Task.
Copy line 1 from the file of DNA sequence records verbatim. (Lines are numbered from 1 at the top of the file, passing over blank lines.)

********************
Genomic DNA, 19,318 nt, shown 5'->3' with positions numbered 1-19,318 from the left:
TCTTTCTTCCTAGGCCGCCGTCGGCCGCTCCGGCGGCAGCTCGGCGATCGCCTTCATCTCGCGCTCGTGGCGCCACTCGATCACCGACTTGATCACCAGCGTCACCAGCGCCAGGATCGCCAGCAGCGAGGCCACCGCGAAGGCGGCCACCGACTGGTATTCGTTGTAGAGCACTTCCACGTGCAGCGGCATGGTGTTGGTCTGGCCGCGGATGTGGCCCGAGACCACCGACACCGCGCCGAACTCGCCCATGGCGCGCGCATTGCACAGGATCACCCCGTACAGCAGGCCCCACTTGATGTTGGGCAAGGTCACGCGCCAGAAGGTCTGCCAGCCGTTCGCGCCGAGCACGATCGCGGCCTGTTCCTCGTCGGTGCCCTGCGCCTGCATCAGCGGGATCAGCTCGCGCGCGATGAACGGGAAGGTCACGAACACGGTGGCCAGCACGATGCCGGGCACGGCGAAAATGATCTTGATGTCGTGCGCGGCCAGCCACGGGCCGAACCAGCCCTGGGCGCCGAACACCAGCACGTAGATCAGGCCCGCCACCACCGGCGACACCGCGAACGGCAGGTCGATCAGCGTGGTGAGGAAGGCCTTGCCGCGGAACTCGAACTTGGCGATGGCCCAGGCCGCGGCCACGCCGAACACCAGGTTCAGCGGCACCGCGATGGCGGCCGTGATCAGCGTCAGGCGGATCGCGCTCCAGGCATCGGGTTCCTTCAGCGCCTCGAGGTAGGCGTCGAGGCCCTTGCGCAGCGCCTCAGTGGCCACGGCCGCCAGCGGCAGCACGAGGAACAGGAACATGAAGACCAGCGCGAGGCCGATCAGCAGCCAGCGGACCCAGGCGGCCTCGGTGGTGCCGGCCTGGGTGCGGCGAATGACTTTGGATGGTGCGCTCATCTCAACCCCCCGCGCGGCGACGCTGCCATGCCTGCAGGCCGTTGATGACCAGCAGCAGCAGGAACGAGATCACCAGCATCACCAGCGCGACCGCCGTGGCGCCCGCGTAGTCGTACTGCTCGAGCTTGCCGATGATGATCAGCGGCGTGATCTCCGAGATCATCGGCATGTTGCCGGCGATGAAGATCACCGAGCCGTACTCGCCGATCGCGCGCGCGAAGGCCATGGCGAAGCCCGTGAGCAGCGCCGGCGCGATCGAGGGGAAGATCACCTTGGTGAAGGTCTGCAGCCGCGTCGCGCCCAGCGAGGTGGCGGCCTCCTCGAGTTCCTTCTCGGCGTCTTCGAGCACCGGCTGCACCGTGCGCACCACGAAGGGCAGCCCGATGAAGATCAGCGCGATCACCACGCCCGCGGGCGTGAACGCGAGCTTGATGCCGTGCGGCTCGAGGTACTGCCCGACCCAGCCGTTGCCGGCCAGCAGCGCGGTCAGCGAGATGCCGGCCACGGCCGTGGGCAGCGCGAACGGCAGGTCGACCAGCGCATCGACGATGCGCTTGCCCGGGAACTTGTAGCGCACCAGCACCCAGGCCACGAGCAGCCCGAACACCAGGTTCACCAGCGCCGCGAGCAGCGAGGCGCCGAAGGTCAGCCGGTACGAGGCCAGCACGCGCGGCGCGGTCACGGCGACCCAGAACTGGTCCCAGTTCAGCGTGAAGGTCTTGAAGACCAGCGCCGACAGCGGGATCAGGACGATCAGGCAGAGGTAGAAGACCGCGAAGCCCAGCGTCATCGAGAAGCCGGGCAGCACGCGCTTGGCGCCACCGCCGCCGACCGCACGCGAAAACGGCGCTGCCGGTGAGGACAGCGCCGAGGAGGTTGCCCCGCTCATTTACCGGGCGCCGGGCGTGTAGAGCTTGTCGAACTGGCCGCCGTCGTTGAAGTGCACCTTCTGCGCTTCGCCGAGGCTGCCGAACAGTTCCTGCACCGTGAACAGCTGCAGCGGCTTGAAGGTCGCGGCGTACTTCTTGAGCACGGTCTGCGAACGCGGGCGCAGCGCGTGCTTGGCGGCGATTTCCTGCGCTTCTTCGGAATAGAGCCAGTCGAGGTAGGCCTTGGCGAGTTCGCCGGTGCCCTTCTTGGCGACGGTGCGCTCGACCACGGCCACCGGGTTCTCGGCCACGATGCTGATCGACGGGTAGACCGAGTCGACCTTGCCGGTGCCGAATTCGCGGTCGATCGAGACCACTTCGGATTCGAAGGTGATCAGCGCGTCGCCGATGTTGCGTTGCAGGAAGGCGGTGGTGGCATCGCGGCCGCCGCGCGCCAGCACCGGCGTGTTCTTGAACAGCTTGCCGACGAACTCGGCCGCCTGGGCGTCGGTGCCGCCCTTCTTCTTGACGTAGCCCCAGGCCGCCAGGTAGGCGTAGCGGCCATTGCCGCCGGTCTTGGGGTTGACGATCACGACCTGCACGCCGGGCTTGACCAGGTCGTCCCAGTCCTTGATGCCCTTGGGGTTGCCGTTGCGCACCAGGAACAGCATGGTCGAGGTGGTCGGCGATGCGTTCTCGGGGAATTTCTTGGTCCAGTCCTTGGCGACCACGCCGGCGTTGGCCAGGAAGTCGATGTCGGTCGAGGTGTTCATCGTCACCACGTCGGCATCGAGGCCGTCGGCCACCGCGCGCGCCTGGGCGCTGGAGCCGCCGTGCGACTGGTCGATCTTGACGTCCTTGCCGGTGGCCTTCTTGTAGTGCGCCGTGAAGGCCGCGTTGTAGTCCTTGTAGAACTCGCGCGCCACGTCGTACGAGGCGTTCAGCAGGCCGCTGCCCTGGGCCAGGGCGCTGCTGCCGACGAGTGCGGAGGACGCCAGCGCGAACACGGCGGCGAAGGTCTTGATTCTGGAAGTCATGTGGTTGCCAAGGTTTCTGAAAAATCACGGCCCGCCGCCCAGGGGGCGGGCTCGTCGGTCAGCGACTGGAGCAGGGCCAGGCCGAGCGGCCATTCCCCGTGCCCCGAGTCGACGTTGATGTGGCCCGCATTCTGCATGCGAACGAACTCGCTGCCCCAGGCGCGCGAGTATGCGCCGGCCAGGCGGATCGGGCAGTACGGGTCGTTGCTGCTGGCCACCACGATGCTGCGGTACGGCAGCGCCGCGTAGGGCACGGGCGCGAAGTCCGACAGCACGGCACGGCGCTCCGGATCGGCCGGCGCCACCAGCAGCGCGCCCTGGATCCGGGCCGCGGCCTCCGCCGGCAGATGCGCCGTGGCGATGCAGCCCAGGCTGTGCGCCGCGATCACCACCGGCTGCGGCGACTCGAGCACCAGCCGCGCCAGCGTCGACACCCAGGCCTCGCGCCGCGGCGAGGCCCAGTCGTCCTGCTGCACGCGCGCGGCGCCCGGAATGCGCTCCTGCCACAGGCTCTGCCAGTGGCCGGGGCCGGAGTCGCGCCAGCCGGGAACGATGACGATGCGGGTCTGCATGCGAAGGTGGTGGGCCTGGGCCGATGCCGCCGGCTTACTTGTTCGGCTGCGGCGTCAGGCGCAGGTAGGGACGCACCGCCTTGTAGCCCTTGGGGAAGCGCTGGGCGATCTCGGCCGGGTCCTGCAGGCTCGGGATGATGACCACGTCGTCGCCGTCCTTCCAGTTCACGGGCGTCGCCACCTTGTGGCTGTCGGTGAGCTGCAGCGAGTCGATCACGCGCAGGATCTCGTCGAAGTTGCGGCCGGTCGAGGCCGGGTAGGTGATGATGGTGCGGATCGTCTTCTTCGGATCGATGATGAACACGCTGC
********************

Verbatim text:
Genomic DNA, 19,318 nt, shown 5'->3' with positions numbered 1-19,318 from the left: